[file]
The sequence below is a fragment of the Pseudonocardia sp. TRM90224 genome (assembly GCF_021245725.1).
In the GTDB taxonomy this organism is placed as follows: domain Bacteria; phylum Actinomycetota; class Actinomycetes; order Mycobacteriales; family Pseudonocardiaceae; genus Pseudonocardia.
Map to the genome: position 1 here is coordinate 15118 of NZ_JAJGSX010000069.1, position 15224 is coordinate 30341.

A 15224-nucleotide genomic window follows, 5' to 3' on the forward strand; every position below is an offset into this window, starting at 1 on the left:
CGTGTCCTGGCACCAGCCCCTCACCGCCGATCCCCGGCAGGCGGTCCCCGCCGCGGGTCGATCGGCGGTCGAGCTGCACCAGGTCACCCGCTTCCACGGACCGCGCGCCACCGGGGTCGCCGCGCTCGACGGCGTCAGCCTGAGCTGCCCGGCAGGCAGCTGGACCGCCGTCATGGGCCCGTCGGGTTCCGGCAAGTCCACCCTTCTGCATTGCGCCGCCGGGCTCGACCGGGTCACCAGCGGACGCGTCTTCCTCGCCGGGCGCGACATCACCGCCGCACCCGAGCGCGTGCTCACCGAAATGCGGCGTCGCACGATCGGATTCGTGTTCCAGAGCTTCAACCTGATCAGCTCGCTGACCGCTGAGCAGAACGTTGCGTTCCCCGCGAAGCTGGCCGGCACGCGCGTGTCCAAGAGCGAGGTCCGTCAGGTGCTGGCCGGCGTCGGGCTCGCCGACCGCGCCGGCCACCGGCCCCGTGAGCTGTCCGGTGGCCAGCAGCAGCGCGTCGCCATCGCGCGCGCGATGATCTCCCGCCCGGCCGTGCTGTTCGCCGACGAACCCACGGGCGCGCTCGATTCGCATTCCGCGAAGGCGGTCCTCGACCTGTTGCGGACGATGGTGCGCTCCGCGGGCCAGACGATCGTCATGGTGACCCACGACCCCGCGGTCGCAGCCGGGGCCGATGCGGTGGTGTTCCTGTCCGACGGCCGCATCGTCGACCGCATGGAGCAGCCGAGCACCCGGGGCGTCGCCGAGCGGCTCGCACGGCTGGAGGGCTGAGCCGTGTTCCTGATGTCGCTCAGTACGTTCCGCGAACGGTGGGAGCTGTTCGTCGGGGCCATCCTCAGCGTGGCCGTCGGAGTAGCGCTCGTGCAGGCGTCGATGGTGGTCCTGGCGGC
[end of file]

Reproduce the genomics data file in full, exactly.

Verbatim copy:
The sequence below is a fragment of the Pseudonocardia sp. TRM90224 genome (assembly GCF_021245725.1).
In the GTDB taxonomy this organism is placed as follows: domain Bacteria; phylum Actinomycetota; class Actinomycetes; order Mycobacteriales; family Pseudonocardiaceae; genus Pseudonocardia.
Map to the genome: position 1 here is coordinate 15118 of NZ_JAJGSX010000069.1, position 15224 is coordinate 30341.

A 15224-nucleotide genomic window follows, 5' to 3' on the forward strand; every position below is an offset into this window, starting at 1 on the left:
CGTGTCCTGGCACCAGCCCCTCACCGCCGATCCCCGGCAGGCGGTCCCCGCCGCGGGTCGATCGGCGGTCGAGCTGCACCAGGTCACCCGCTTCCACGGACCGCGCGCCACCGGGGTCGCCGCGCTCGACGGCGTCAGCCTGAGCTGCCCGGCAGGCAGCTGGACCGCCGTCATGGGCCCGTCGGGTTCCGGCAAGTCCACCCTTCTGCATTGCGCCGCCGGGCTCGACCGGGTCACCAGCGGACGCGTCTTCCTCGCCGGGCGCGACATCACCGCCGCACCCGAGCGCGTGCTCACCGAAATGCGGCGTCGCACGATCGGATTCGTGTTCCAGAGCTTCAACCTGATCAGCTCGCTGACCGCTGAGCAGAACGTTGCGTTCCCCGCGAAGCTGGCCGGCACGCGCGTGTCCAAGAGCGAGGTCCGTCAGGTGCTGGCCGGCGTCGGGCTCGCCGACCGCGCCGGCCACCGGCCCCGTGAGCTGTCCGGTGGCCAGCAGCAGCGCGTCGCCATCGCGCGCGCGATGATCTCCCGCCCGGCCGTGCTGTTCGCCGACGAACCCACGGGCGCGCTCGATTCGCATTCCGCGAAGGCGGTCCTCGACCTGTTGCGGACGATGGTGCGCTCCGCGGGCCAGACGATCGTCATGGTGACCCACGACCCCGCGGTCGCAGCCGGGGCCGATGCGGTGGTGTTCCTGTCCGACGGCCGCATCGTCGACCGCATGGAGCAGCCGAGCACCCGGGGCGTCGCCGAGCGGCTCGCACGGCTGGAGGGCTGAGCCGTGTTCCTGATGTCGCTCAGTACGTTCCGCGAACGGTGGGAGCTGTTCGTCGGGGCCATCCTCAGCGTGGCCGTCGGAGTAGCGCTCGTGCAGGCGTCGATGGTGGTCCTGGCGGC